by Rachel Kasten
I have yearned to be a Jewish educator since first breathing in the ruach at a URJ summer camp at age 13. And yet, after my first year in the field, I was seriously considering giving up on my dream. The work was truly meaningful, and I was honored and excited to have an impact on so many Jewish children and teens…but I was exhausted. The kind of exhaustion that you feel in your bones; the kind that can’t just be cured by a good night’s sleep. If you are a Jewish educator, you probably know the feeling all too well.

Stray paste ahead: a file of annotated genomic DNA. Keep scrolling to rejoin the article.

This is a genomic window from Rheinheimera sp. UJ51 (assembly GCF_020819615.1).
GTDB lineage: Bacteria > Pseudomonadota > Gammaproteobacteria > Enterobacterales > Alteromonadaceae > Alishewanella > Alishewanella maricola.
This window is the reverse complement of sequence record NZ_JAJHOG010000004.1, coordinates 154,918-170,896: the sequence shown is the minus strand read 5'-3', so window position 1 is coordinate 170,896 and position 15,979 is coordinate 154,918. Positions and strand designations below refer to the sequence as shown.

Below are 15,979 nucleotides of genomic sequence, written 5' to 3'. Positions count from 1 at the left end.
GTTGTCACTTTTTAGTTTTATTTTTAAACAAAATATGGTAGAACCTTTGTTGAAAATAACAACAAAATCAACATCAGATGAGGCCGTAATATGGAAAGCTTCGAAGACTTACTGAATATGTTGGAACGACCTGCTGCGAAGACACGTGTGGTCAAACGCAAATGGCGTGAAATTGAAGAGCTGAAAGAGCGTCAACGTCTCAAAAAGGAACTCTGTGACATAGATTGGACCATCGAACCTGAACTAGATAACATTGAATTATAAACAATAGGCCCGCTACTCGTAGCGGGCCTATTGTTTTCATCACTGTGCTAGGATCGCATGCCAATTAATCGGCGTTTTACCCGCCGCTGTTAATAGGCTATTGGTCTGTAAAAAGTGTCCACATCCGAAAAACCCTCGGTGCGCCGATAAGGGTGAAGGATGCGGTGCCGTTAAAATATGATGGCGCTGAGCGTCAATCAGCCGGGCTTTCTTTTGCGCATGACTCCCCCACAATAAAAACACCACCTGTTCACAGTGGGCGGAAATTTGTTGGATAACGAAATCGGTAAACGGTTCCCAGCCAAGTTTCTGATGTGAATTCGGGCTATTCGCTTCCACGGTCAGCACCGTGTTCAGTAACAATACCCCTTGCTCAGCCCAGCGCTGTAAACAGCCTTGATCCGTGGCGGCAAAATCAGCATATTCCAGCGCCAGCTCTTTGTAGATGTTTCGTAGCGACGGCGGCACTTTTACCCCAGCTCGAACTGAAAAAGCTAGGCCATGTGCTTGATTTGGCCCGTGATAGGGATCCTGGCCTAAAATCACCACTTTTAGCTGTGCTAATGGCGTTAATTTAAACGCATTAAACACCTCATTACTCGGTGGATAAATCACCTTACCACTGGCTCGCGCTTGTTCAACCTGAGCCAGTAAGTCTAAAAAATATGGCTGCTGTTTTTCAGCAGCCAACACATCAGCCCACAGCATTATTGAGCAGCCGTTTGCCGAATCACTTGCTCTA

One of the biggest challenges facing Jewish education today is teacher and administrator burnout. Our schools have some of the most innovative educational models, vibrant curricula, and dedicated lay leaders. We have so many resources at our disposal, but they cannot be implemented without enthusiastic and energized administrators and faculty. My perspective comes from working in a large congregational school as a young professional, but the following suggestions for combating educator burnout could apply in many different settings.